Assad Regime Assassinated an American Journalist, Lawsuit Alleges – Nidal Morrison, USA


The family of Marie Colvin, an American war reporter killed in Baba Amr, Syria, alleges that she was murdered by the Assad regime. According to a lawsuit filed on 9 July 2016, the Assad regime forces which were “acting with premeditation… deliberately killed Marie Colvin by launching a targeted rocket attack against a makeshift broadcast studio… where Colvin and other journalists were residing.” Colvin had gone to Baba Amr in Homs, Syria, to cover the siege for the British newspaper, The Sunday Times.

Before Colvin had arrived in Baba Amr, the neighborhood had been subject to intense siege warfare which included “systematic artillery and sniper fire”, as part of Assad’s campaign against the opposition. The siege also included the targeting of journalists who were exposing the brutality of the siege to the world. Baba Amr had become the “center” of Syria’s “citizen journalism”, where “private individuals… disseminated news to local of foreign media outlets”. This provided a motive for the Assad regime to hunt down as many journalists as possible, with Colvin being caught in the dragnet.

According to the lawsuit, the plan to kill Colvin was “formulated at the highest levels of the Syrian government by members of the Central Crisis Management Cell (CCMC).” The CCMC is a war cabinet that was created by President Assad to oversee all activities related to the struggle against the rebels. Members of the CCMC include Maher al-Assad, President Bashar al-Assad’s brother and commander of the 4th Armored Division of the Syrian Army, as well as General Ali Mamluk, head of the General Intelligence Directorate. Syrian military forces, along with paramilitary death squads, executed the plan. The Syrian government knew where to attack as an informant had tipped off the Homs Military-Security Committee that there were foreign journalists in Baba Amr and gave them their precise location. Syrian intelligence intercepted Colvin’s satellite broadcast signal and it matched the informant’s information. The next day, Syrian artillery units launched rockets and mortars at the Media Center, where Colvin was situated. Colvin and French photographer Rémi Ochlik were killed, while journalists Paul Conroy and Wael al-Omar were rendered injured by the attack.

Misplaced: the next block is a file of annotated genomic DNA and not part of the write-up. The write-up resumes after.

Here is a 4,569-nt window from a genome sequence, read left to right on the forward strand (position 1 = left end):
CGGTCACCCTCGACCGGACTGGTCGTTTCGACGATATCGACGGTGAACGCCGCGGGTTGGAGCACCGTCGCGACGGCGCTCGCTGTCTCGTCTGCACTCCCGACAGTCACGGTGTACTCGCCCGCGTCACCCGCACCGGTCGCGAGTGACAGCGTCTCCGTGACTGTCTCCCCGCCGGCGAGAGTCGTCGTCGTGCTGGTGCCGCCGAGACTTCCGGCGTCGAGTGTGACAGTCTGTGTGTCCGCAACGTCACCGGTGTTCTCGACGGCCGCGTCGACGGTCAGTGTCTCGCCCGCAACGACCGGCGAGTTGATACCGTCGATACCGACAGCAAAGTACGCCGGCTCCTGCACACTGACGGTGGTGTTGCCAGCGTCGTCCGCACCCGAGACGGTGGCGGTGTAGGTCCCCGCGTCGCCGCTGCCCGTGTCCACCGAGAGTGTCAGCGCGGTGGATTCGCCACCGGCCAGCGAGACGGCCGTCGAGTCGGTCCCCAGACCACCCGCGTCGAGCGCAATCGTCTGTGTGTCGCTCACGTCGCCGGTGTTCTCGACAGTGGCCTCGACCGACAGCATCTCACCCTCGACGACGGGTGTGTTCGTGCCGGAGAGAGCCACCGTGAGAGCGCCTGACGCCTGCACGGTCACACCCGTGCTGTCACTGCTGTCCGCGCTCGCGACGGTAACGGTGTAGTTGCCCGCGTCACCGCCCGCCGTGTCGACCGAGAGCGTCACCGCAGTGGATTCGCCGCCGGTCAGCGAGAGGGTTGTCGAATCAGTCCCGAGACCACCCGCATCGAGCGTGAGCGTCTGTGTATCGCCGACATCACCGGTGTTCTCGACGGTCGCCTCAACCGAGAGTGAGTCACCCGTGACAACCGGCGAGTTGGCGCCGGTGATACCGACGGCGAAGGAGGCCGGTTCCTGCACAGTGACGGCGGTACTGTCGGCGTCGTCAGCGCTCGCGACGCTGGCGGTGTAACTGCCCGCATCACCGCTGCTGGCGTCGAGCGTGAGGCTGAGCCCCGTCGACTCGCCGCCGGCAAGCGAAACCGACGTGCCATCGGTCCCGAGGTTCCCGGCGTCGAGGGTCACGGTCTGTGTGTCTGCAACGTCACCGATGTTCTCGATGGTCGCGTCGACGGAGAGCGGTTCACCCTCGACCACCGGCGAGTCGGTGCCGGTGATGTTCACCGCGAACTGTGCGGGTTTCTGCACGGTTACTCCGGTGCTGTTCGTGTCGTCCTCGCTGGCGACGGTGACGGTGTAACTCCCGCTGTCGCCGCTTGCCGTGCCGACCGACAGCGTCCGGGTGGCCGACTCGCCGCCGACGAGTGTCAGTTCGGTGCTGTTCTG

This lawsuit is one of many that have been directed at the Assad regime, though this is the only one so far that alleges misconduct on the part of the regime. The family of Steven Sotloff, another journalist killed in Syria, also filed a lawsuit in court against Assad earlier in 2016. Sotloff was abducted and killed by Daesh, also known as ISIS, in 2014, and his family alleges that Assad is responsible because his regime is supplying Daesh with money and weapons.

The intention of a majority of these lawsuits is not to get justice for the victims, but to receive a financial settlement. Peter Margulies, a professor at the Roger Williams University School of Law, explains this. He said, “In the vast majority of cases brought by family members of terrorist victims against sovereign governments who are, like Syria, on the U.S. list of state sponsors of terror, the defendant simply never shows up. In that case, the judge may find the defendant in default and rule in favor of the plaintiff.”

Here, we see how freedom of speech is heavily curtailed due to various political agendas that calls for censorship of the press. If anything, this lawsuit underscores the lack of press freedom in Syria, as journalists are routinely killed by the government for doing their jobs. Will this dismal situation change anytime soon? Only time will tell.

Leave a Reply

Fill in your details below or click an icon to log in: Logo

You are commenting using your account. Log Out / Change )

Twitter picture

You are commenting using your Twitter account. Log Out / Change )

Facebook photo

You are commenting using your Facebook account. Log Out / Change )

Google+ photo

You are commenting using your Google+ account. Log Out / Change )

Connecting to %s